Lymphedema is brought on when lymph nodes under the arm are removed, slowing the flow of lymph fluid and causing the fluid to build up in the arm and hand.
Lumpectomies and mastectomies in which doctors remove underarm lymph nodes are common causes for lymphedema. Radiation and chemotherapy may also cause arm swelling.
Lymphedema can occur immediately following surgery or months or years later, depending on the type. The most common type of lymphedema is slow and painless and may occur 18 to 24 months after surgery, while other types occur within a few days to about four to six weeks following surgery.
The main symptom of lymphedema is swelling of the affected arm, and the degree of swelling may vary. Severe swelling, also called edema, can enlarge the affected arm several inches compared to the other arm. In addition to swelling of the arm, the most common symptoms of lymphedema include:
- Tightness in the affected arm
- Aching or pain in the affected arm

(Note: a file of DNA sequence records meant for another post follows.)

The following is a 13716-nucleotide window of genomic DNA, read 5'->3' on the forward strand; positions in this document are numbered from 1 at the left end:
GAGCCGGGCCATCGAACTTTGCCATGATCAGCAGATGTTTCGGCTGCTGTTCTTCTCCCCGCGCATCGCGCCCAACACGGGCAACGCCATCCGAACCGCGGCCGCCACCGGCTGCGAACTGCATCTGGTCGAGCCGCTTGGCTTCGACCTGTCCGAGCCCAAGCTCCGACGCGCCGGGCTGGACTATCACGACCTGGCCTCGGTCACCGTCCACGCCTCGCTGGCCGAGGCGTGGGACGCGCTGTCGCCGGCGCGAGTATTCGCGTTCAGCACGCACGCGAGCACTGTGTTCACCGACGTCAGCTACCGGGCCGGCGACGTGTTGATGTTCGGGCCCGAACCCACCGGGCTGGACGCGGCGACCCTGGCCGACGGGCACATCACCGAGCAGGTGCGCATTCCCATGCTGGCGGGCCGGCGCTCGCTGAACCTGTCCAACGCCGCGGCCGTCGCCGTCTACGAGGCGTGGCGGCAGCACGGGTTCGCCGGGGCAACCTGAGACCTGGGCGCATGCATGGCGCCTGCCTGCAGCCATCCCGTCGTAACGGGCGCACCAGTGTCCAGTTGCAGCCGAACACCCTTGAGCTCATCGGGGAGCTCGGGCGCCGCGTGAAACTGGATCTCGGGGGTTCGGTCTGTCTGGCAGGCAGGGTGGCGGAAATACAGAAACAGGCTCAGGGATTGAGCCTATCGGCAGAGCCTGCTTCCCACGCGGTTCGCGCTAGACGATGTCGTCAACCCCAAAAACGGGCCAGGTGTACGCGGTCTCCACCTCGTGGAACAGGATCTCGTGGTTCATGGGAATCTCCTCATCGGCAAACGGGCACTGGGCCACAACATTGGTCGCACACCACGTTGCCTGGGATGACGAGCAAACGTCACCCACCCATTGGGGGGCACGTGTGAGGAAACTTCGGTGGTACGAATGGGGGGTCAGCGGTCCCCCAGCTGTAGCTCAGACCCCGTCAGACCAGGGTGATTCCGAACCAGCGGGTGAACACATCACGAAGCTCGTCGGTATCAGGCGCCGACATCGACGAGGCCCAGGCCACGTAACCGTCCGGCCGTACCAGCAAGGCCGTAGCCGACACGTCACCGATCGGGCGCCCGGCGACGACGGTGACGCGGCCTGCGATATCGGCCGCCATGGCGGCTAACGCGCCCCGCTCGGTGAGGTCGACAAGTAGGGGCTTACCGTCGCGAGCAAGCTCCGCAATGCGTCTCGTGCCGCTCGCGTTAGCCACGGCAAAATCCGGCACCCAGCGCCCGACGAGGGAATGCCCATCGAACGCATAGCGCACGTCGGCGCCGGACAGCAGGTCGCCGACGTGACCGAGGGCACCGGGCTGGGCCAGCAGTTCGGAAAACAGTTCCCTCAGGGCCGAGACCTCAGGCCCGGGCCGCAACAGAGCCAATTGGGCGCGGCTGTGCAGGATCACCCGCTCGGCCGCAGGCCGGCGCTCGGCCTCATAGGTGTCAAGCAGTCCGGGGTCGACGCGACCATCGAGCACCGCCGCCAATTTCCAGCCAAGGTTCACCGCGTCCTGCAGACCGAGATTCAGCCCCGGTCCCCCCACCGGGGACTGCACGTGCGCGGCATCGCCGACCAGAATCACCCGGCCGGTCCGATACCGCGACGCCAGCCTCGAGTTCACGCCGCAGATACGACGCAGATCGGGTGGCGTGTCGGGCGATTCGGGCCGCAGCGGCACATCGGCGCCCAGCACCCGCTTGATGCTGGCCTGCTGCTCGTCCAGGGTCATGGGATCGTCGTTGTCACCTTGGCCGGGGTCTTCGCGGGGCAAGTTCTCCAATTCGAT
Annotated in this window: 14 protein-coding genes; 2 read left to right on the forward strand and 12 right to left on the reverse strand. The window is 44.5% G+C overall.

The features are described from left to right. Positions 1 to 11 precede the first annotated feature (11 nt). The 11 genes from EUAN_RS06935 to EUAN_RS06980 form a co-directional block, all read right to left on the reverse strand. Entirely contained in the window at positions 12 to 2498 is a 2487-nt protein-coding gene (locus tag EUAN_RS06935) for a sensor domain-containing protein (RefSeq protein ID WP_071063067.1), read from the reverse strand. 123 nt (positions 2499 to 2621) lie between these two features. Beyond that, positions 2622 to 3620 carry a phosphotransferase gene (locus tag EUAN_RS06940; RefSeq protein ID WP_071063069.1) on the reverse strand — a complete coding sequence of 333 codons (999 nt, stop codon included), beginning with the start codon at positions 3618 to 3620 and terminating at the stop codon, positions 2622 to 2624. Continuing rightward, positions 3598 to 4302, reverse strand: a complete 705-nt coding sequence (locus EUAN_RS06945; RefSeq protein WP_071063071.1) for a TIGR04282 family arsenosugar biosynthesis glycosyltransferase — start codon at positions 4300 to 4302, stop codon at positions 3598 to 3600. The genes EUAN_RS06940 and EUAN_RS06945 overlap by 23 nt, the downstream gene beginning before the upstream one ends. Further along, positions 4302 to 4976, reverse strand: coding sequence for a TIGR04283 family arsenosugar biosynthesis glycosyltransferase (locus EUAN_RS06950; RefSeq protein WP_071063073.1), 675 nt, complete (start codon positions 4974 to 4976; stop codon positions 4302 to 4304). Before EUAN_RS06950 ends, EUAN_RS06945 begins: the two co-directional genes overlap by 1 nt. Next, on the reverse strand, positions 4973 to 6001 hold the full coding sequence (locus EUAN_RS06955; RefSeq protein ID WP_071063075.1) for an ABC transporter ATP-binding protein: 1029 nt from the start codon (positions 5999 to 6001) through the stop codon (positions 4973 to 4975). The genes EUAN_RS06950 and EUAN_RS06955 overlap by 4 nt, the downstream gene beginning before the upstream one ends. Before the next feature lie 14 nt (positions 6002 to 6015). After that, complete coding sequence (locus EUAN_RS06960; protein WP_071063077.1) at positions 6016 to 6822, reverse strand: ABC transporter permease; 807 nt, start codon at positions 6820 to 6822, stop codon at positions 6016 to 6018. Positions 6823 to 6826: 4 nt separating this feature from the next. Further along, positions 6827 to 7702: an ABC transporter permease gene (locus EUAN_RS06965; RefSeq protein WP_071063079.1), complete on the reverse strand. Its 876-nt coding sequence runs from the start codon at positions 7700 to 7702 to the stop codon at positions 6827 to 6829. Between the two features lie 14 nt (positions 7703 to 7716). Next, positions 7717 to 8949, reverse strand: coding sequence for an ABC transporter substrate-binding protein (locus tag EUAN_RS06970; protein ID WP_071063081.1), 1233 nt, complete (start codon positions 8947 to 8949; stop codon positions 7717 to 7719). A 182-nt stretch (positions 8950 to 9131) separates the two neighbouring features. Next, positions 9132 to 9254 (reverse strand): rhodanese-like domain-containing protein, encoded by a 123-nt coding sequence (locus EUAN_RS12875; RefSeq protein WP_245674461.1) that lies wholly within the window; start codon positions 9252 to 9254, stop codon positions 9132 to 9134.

- Swelling in the hand (may be evidenced by rings that no longer fit)
- Weakness in the affected arm
Woman’s has a certified lymphedema therapist who is specially trained to treat lymphedema symptoms. To schedule an appointment at the Woman’s Center for Wellness, call 225-924-8450.
Treatment for lymphedema depends on the severity and extent of the condition and may include:
- Exercise to help restore flexibility and strength, and improve drainage
- Wearing a customized compression sleeve or elastic bandage to prevent an accumulation of fluid
- Applying an arm pump to increase the fluid flow and prevent the fluid from collecting in the arm
- Eating a well-balanced diet and controlling body weight
- Keeping the arm raised above the level of the heart
Prevention & Control
Preventing and Controlling Lymphedema
Because there is no cure at this time, prevention and controlling lymphedema play an important role with this condition. Woman’s offers these tips to help control any fluid accumulation in the arm:
- Avoid wearing tight clothing or jewelry on your affected arm
- If possible, have shots, blood tests and blood pressure measurements on the other arm
- Wear gloves to protect your hands when gardening and when using strong detergents
- Avoid burns or sunburns to your affected arm and hand